Bethel Heights Pinot Blanc 1998
United by our interest in wine, in 1977 Ted Casteel, Pat Dudley, Terry Casteel, and Marilyn Webb abandoned the academic life and, together with Pat’s sister Barbara Dudley, bought 75 promising-looking acres northwest of Salem, with 14 acres of newly planted cuttings in the ground. We moved to the vineyard in 1978 (except Barbara, who was in California working as a lawyer for farmworkers with the Agricultural Labor Relations Board) and started a new life. In 1979 we cleared and planted 36 more acres. In 1981 we harvested our first crop and started home winemaking in Terry’s basement. In 1984 we produced our first commercial vintage of 3000 cases: Pinot Noir, Chardonnay, Chenin Blanc and Gewurztraminer, all Estate Grown.
For the first thirty years Ted was responsible for managing the vineyards and Terry made the wine. Pat and Marilyn shared responsibilities for marketing and business management. Over thirty years we grew our wine production to 10,000 cases, and made common cause with our fellow pioneers to establish the Willamette Valley as the home of New World Pinot Noir.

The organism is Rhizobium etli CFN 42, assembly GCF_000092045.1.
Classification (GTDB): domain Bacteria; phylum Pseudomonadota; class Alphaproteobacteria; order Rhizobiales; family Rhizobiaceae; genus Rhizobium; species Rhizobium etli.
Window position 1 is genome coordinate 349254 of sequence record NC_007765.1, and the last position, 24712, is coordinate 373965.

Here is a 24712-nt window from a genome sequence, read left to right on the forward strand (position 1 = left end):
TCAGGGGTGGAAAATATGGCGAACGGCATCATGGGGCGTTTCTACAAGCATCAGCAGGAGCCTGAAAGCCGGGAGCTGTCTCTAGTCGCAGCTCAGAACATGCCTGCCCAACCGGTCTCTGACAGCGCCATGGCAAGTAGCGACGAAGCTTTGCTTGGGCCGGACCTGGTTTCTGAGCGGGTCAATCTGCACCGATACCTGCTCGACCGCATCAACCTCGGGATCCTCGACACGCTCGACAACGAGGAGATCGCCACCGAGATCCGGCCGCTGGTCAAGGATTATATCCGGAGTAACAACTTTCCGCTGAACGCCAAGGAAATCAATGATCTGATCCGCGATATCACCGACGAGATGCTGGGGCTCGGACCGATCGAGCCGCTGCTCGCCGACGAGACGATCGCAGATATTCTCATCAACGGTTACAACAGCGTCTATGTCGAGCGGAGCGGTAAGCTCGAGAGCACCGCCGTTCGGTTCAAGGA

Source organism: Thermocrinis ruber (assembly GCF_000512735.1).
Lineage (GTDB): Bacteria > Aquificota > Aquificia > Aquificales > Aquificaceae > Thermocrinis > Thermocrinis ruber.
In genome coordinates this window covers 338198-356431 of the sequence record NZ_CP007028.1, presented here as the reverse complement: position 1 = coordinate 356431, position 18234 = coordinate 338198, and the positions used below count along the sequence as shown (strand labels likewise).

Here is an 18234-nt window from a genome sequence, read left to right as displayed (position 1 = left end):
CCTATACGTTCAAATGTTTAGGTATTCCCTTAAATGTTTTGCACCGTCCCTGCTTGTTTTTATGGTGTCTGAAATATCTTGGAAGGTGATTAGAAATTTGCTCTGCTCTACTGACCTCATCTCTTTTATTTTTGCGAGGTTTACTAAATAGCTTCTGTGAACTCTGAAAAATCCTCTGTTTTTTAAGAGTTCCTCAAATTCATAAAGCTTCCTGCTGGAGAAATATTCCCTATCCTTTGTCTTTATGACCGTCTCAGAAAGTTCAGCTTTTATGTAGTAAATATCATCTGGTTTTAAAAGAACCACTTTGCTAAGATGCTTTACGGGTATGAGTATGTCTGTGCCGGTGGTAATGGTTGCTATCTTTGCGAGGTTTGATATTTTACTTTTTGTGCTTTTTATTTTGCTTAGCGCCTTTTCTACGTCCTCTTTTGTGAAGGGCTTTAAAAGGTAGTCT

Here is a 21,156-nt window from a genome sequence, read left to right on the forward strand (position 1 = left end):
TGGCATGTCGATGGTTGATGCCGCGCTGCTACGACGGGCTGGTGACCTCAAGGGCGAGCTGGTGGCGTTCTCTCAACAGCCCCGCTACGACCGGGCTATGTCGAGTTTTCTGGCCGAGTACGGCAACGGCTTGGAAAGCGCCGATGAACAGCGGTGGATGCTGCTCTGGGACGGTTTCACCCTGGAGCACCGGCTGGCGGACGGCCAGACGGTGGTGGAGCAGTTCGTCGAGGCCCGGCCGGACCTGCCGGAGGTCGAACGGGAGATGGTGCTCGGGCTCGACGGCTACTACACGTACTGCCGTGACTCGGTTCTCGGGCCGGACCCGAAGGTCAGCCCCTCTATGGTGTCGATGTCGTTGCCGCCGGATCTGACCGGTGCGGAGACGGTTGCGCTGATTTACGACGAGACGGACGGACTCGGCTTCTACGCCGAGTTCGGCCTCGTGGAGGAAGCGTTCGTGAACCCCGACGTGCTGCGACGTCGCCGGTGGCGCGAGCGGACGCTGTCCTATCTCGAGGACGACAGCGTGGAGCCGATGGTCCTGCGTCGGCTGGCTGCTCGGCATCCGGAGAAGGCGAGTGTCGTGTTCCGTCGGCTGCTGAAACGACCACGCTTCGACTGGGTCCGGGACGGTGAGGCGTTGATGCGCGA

Meanwhile, five cousins grew up knowing the tidy rows and wild hidden places of Bethel Heights as their backyard playground, science lab and adventure park. Now they have taken their places as co-owners, co-workers, and stewards of this place.
In 2005 Ben Casteel (son of Terry and Marilyn) took over from his father as Winemaker at Bethel Heights. In 2007 Jon Casteel (second son of Terry and Marilyn) launched Casteel Custom Bottling, a mobile bottling company that serves wineries throughout Oregon, including Bethel Heights of course. Mimi Casteel (daughter of Ted and Pat) worked with the family at Bethel Heights until 2017 when she started farming her own vineyard at Hope Well, and launched her Hope Well Wine project. Jessie Casteel grew up among the vines at Bethel Heights, but now lives in Chicago. Jessie brings a creative outlier perspective to the direction of the family business, and serves as our ambassador in Chicago and points east.
Now there is a new generation of cousins – ten so far – who all come home to Bethel Heights for family occasions, to eat the blackberries and taste the grapes and pat the goats and walk through the ravine to Mr. Hatcher’s haunted house. This place is now for them too.